In one phase of the myth, however, Baal is challenged by Mot (Death), who swallows him like an olive. When Baal dies there is no rain. The wadis dry up and the fields are dry. Baal is rescued, however, by his sister Anath. When he comes back to life, the rain comes again. The heavens rain down oil and the wadis run with honey. The story obviously reflects the cycle of nature, which dies and comes back to life every year.

     In Isaiah 24–27 too destruction is followed by recovery. Yahweh the God of Israel will swallow up Death forever, as Death had once swallowed Baal.

Early apocalyptic literature

        The end of the world in biblical tradition is associated especially with the apocalyptic literature. This is visionary literature, often concerned with the end of history and with the heavenly world. It first appears in the second century BCE in books attributed to Enoch (who lived before the Flood) and Daniel (who supposedly lived several hundred years earlier in the Babylonian Exile). These books anticipate a divine judgment that will bring history as we know it to an end, but they do not necessarily anticipate the destruction of the physical world. One passage in 1 Enoch (91:16) says that the first heaven will pass away and a new heaven will appear, but these books are more interested in human destiny, including the judgment of the dead, than in the fate of the cosmos.

     Only at the end of the first century of the common era do we get consistent accounts of the end of this world. One such account is in 4 Ezra, an apocalypse written after the destruction of Jerusalem in 70 CE. There we are told that “the world shall be turned back to primeval silence for seven days, as it was at the first beginnings so that no one shall be left.” Then after seven days the world will be roused and all that is corruptible will perish. The earth will give up those that sleep in it, and judgment will follow.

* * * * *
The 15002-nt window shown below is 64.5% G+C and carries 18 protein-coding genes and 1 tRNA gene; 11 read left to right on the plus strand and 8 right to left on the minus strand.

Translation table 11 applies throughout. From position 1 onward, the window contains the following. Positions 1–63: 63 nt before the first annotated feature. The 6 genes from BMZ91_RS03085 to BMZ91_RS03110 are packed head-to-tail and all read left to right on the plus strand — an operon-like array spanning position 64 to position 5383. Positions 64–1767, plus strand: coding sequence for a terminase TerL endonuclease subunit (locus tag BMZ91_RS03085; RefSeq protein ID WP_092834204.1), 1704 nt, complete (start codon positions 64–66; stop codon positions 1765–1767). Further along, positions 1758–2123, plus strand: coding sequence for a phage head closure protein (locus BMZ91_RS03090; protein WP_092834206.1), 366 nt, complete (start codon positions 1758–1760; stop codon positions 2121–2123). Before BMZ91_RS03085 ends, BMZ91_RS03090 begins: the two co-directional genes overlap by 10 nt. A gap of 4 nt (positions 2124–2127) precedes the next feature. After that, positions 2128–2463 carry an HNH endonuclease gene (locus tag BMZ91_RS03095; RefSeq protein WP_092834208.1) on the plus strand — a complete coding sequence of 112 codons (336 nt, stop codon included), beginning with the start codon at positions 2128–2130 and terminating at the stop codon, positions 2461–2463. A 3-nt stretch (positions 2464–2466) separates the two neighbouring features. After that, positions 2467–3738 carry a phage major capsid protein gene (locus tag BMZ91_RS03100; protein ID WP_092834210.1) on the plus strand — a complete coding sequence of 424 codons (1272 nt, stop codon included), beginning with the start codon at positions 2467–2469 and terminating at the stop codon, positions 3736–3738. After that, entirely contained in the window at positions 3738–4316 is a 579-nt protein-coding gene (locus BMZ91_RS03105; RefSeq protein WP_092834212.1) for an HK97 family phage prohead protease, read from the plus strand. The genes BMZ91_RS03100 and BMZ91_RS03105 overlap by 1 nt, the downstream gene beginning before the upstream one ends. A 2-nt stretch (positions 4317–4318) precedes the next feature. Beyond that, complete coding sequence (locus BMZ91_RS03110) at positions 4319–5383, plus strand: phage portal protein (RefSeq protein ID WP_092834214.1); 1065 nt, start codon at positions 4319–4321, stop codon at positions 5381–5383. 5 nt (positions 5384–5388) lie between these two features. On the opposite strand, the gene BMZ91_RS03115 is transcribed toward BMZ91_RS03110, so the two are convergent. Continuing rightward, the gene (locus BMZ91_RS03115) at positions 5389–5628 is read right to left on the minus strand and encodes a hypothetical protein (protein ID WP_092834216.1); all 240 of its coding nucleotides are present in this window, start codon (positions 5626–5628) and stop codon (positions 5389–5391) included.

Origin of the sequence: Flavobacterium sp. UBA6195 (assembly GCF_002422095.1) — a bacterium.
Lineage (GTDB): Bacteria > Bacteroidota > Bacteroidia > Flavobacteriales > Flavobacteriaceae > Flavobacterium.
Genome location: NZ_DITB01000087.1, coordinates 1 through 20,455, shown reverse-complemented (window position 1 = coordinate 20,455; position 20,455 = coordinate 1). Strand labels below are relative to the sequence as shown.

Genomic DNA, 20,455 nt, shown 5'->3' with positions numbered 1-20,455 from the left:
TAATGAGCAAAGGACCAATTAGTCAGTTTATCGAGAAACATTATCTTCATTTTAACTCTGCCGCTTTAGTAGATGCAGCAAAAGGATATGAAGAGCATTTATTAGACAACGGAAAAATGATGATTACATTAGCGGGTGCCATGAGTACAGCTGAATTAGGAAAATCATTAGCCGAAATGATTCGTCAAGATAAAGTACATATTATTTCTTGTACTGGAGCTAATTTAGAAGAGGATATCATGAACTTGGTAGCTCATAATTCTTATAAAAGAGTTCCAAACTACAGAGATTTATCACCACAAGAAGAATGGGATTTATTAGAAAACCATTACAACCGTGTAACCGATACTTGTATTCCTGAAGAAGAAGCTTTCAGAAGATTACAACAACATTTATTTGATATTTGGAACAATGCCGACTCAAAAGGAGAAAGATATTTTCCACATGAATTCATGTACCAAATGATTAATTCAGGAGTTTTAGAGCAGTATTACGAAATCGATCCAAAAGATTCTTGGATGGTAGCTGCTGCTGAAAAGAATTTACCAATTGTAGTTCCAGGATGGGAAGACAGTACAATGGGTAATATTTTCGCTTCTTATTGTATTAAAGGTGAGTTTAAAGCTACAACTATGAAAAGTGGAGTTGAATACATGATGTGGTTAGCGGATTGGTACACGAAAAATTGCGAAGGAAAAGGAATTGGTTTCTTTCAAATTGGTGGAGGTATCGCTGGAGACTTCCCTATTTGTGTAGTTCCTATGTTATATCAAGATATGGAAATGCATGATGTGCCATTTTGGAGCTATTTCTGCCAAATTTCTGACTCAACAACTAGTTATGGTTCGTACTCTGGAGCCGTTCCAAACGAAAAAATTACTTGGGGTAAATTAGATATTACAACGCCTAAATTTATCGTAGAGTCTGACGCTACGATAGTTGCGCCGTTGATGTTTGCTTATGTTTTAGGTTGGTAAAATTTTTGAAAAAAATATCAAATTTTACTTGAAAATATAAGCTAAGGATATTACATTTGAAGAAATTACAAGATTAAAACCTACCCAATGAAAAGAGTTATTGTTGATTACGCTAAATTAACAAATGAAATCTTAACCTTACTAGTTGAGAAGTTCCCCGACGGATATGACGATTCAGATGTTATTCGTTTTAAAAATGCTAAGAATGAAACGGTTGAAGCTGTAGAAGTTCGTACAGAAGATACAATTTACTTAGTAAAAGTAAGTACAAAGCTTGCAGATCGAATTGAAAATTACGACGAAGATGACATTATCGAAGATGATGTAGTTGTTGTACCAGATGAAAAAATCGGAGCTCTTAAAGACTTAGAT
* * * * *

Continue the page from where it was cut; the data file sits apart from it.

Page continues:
The Book of Revelation, or the Apocalypse of John, the last book in the New Testament, was written about the same time. Revelation has many passages describing cosmic destruction. In chapters 6–8, the Lamb (Jesus, the Messiah) opens seven seals, revealing various forms of destruction. The Fourth Seal reveals a pale green horse, ridden by Death; the sixth a great earthquake which causes the sky to fall and the sky to vanish; the seventh by stars crashing to earth, locusts and plagues. Finally, in 21:1 the visionary sees a new heaven and a new earth, for the first heaven and earth had passed away, and the sea was no more.

     These apocalypses from the end of the first century CE leave little doubt that the authors actually expected that the physical world would come to an end. Nonetheless they were written in reaction to the end of the symbolic world of ancient Judaism, when Jerusalem and its Temple were destroyed by the Romans in 70 CE. That event, like the corresponding destruction by the Babylonians, impressed on the visionaries the fragility of all things, and gave rise to an acute sense that this world is passing away.